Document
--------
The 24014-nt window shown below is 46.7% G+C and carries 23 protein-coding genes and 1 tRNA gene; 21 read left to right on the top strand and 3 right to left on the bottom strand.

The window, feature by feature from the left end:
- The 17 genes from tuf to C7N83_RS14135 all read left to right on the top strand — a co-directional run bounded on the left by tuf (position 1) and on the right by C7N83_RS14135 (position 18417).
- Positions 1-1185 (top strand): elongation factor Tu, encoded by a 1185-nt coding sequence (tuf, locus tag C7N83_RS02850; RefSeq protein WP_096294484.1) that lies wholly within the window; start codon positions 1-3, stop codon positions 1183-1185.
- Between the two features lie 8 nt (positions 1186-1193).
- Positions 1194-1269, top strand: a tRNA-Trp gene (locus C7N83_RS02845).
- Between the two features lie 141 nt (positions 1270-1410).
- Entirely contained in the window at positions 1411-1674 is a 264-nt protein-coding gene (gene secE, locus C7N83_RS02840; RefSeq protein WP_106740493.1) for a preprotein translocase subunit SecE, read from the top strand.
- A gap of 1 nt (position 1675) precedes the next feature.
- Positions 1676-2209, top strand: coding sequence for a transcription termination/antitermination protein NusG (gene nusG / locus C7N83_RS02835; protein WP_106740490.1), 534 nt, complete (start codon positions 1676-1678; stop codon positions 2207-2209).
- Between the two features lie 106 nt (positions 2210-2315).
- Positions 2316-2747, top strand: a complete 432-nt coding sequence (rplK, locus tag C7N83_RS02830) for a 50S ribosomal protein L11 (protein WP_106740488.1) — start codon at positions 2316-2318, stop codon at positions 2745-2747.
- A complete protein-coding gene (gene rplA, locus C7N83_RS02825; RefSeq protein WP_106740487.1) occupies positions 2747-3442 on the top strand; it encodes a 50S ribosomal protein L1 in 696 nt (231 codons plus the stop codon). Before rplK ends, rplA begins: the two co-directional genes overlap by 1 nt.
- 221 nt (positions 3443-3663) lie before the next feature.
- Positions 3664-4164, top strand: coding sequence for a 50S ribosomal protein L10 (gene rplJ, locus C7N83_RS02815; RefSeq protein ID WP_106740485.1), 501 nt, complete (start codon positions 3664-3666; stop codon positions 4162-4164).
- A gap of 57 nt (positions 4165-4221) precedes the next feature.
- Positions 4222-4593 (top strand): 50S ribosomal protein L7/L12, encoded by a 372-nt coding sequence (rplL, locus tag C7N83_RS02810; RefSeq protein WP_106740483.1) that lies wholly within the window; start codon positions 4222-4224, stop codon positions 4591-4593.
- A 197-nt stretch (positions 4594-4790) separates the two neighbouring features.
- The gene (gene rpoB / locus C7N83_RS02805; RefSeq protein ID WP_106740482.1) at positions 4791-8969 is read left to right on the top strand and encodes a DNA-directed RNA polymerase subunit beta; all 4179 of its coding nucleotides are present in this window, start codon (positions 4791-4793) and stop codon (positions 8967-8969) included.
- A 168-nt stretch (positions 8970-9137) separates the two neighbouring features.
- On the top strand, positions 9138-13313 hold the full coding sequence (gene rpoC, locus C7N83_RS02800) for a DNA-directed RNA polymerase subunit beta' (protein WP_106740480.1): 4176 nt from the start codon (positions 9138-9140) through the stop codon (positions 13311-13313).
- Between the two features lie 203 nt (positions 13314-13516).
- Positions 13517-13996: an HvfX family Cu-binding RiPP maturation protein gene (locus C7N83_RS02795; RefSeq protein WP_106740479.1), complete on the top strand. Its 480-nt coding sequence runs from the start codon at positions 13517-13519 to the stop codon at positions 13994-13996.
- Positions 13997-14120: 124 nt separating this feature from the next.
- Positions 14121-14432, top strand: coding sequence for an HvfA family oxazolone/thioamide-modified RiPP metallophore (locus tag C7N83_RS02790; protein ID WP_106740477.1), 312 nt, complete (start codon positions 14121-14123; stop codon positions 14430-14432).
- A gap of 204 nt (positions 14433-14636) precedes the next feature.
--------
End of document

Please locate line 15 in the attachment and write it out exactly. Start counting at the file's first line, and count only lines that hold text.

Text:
- Positions 3664-4164, top strand: coding sequence for a 50S ribosomal protein L10 (gene rplJ, locus C7N83_RS02815; RefSeq protein ID WP_106740485.1), 501 nt, complete (start codon positions 3664-3666; stop codon positions 4162-4164).